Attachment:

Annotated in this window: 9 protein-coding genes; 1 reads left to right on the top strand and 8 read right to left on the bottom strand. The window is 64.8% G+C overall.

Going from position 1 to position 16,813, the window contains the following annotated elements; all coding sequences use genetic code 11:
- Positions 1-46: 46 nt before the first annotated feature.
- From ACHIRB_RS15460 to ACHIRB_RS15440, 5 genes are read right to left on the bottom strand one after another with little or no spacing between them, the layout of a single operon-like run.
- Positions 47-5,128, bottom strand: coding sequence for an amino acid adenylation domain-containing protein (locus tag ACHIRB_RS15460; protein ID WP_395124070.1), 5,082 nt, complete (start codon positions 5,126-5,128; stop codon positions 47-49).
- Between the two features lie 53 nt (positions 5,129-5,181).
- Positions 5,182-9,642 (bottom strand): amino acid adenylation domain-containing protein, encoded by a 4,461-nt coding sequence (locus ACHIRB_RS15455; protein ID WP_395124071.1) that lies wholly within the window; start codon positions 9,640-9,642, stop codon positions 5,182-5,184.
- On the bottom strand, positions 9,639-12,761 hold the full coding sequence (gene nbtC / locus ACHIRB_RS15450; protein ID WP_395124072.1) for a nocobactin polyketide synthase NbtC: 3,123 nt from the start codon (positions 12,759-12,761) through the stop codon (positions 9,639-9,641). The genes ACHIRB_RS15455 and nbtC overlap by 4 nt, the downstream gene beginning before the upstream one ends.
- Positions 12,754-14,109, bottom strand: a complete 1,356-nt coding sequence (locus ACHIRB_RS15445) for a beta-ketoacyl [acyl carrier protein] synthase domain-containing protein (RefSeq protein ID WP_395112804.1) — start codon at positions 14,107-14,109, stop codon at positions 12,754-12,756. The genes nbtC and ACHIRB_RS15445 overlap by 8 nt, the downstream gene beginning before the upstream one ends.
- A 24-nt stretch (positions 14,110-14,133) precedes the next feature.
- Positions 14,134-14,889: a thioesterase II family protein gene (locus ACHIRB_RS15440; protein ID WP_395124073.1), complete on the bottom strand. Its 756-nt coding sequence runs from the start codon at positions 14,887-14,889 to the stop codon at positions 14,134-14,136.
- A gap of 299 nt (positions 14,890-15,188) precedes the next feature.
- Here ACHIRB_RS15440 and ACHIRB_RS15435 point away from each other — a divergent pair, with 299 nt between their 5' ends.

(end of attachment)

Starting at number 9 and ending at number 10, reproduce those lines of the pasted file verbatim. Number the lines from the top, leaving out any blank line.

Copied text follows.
- Positions 12,754-14,109, bottom strand: a complete 1,356-nt coding sequence (locus ACHIRB_RS15445) for a beta-ketoacyl [acyl carrier protein] synthase domain-containing protein (RefSeq protein ID WP_395112804.1) — start codon at positions 14,107-14,109, stop codon at positions 12,754-12,756. The genes nbtC and ACHIRB_RS15445 overlap by 8 nt, the downstream gene beginning before the upstream one ends.
- A 24-nt stretch (positions 14,110-14,133) precedes the next feature.